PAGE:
Do “tax-exemption,” “501(c)(3),” and “nonprofit” mean the same thing?
People tend to use these terms interchangeably, but they do have distinct definitions. Tax-exemption refers to section 501(c)(3) of the federal IRS tax code. Nonprofit refers to incorporation status at the state level.

Does my group have to be both incorporated and tax-exempt?
No. You can be incorporated in your state and not be a federally recognized tax-exempt organization. Or, you can be registered as a 501(c)(3) organization and not be incorporated. Incorporating as a nonprofit is generally pretty inexpensive and simple to do, however—and it’s complicated (and expensive) to do it later if you change your mind. So we recommend incorporating first, then filing for tax-exempt status.

Here are steps we recommend to apply for both:

Incorporate

The “nonprofit” designation doesn’t mean your group can’t generate more income than expenses; it means you don’t have shareholders and don’t pay dividends. The money your group makes is thus put back into your organization to further its mission as a nonprofit organization.

Ask the school for its sales tax exemption number to check whether the PTO is using the school’s number or has its own. If the PTO does not have its own and wants to apply for one, go to the website for corporations within your state to check for information on how to apply. (Search your state name and “incorporation” to find the office that handles it.)

Benefits of incorporating:

  • It provides a level of protection for officers’ personal assets.
  • It doesn’t matter how long your group has been in operation already; by incorporating, you become a new organization in the eyes of the IRS, with no history.
  • If you incorporate as a nonprofit and then become tax-exempt at the federal level, you can follow up and become exempt from paying state-level income and sales taxes.

 Apply for an EIN

An “employer identification number” is assigned by the IRS to identify your group as a legal business entity. You need this to open a bank account and to apply for federal tax-exempt status. Having an EIN does not automatically make you tax-exempt (or nonprofit, for that matter).

To check whether your PTO has its own EIN, ask the school for its EIN. Then check the EIN being used for your bank account.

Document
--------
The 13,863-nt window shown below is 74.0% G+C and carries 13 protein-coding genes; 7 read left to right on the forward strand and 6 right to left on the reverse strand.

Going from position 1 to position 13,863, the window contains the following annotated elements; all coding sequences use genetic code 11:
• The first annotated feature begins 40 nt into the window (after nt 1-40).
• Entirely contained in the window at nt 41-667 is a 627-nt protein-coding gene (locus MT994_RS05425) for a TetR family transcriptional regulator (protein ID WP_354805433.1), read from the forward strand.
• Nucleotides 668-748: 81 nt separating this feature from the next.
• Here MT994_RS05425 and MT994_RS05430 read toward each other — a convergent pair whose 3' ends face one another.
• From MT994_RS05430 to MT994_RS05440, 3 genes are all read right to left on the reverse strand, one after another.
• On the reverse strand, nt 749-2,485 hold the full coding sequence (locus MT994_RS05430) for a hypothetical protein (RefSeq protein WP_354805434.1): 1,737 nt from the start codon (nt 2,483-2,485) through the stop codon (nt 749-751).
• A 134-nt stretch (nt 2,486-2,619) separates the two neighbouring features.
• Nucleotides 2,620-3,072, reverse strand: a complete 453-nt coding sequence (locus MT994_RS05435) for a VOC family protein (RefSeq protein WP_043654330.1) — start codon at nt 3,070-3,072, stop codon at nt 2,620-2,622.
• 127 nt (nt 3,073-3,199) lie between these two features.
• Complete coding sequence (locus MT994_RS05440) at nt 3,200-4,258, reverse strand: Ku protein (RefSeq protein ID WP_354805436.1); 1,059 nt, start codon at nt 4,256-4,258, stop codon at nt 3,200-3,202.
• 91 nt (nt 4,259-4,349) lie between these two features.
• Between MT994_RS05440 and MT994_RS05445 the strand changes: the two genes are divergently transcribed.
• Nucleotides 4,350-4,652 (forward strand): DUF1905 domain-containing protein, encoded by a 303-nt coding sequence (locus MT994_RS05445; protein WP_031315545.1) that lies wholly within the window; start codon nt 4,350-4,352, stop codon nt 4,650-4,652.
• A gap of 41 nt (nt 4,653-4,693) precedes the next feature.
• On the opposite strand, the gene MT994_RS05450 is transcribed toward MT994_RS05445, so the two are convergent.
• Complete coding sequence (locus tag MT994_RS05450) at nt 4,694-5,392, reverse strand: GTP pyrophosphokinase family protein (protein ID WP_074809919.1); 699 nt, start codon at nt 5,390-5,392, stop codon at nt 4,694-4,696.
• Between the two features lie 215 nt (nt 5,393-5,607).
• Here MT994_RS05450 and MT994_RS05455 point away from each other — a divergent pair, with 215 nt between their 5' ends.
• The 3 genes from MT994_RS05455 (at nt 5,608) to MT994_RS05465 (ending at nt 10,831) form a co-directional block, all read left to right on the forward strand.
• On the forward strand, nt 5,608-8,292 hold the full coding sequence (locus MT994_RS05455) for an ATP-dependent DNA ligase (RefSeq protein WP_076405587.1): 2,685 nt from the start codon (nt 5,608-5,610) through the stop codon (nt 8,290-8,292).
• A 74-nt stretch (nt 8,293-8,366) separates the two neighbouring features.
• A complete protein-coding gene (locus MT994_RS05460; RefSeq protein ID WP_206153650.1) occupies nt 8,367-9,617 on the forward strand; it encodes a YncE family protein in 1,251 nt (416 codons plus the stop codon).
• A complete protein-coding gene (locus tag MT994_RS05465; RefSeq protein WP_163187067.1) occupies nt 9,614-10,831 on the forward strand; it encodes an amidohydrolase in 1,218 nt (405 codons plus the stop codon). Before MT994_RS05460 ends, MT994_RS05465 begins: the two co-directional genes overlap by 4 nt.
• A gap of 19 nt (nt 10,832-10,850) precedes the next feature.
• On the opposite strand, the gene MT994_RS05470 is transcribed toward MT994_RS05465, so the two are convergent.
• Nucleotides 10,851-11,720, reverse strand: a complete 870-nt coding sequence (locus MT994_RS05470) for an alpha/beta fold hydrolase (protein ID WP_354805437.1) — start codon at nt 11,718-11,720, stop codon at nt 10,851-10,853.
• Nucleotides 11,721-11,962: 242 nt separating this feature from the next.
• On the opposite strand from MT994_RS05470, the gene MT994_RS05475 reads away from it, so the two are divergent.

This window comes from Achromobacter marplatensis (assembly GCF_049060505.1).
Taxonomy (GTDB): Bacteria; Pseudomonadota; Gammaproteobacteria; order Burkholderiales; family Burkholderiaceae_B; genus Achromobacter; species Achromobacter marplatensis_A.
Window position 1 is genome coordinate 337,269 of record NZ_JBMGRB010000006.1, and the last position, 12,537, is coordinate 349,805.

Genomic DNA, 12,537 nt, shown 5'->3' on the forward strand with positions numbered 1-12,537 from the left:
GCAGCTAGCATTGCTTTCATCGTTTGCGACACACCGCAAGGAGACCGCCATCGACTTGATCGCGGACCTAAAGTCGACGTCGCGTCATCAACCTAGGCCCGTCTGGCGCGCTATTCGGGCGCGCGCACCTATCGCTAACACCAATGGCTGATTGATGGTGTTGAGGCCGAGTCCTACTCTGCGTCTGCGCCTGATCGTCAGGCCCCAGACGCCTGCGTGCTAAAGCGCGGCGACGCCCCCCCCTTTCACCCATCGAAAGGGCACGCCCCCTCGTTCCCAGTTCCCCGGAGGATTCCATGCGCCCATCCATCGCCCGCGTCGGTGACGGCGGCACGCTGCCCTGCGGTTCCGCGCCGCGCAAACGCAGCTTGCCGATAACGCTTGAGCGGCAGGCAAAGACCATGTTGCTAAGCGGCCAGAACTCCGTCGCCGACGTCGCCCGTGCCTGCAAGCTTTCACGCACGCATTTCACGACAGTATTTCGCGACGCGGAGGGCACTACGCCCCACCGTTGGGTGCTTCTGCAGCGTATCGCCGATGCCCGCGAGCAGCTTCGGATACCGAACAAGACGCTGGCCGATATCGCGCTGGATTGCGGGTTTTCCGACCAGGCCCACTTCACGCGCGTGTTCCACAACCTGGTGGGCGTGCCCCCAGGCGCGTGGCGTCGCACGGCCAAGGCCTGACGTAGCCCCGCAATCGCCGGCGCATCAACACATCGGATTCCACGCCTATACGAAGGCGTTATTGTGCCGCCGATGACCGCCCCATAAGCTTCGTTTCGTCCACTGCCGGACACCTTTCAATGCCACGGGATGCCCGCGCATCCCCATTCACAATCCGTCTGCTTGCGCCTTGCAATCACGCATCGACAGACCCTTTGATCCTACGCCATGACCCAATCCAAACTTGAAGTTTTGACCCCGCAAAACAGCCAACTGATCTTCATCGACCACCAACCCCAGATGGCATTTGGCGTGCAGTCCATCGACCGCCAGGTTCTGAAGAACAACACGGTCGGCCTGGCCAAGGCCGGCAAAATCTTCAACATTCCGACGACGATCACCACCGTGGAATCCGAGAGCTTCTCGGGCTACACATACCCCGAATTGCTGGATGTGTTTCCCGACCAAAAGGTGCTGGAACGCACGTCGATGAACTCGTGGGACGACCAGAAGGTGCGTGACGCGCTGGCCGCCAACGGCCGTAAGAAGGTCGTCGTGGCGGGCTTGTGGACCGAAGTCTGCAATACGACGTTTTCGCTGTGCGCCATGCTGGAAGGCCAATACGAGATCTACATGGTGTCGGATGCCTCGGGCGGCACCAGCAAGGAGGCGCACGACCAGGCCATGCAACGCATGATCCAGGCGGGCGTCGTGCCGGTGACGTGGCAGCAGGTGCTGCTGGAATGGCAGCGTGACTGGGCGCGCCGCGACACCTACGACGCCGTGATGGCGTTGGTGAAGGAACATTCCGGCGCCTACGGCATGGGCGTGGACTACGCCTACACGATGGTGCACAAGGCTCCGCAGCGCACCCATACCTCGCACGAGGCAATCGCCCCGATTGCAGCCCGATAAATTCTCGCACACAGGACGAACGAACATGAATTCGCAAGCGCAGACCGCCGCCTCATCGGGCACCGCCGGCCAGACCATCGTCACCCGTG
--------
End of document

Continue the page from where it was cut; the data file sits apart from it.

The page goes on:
Applying for an EIN is easy and free—don’t get taken in by fee-based services that say they will take care of it for you; it’s not worth it. If you apply for an EIN online, you’ll receive your number immediately. You can also download Form SS-4 to apply by mail or phone.

More on Bylaws/Nonprofit

Record-Retention Rules for PTOs

Get Organized and Apply for Nonprofit Status, Step by Step

 Apply for 501(c)(3) Tax-Exempt Status

To be designated as a federally recognized tax-exempt organization, your group needs to pay a fee and file the Application for Recognition of Exemption (IRS Form 1023 or Form 1023-EZ). The IRS often calls these groups “charitable organizations” or “exempt organizations.” Federal tax exemption means your group will not need to pay federal income tax on its net income from activities related to its mission. It’s not as easy a process as filing for state incorporation; but if you think of it as an investment in your group, then it’s well worth the time and cost. Remember: If you incorporate, you become a brand-new organization as far as the IRS is concerned and any previous status as a 501(c)(3) organization will not transfer. So incorporate first, then apply for tax-exemption.

Benefits of becoming tax-exempt:

  • It shows your community that your group takes itself and its mission seriously.
  • Supporters who donate to your group can deduct those donations from their taxes.
  • Many grants are open only to 501(c)(3) groups.

 Keep Your Determination Letter Safe

The determination letter comes from the IRS after it approves your Form 1023 application. This letter declares your PTO a federally recognized tax-exempt charity under section 501(c)(3) of the federal tax code. Don’t lose it!

  Apply for State Tax Exemption

The rules vary from state to state; most require a separate (usually brief) application process for state-level exemption from income, sales, and use taxes. Search your state name and “sales tax exemption” to find out what you need to do.


Resources and Tips

PTO Today Startup Toolkit, with line-by-line instructions for completing Form 1023-EZ

IRS Form 1023-EZ instructions and application

IRS application process questionnaire to determine whether paperwork is in order

IRS state links for exempt organizations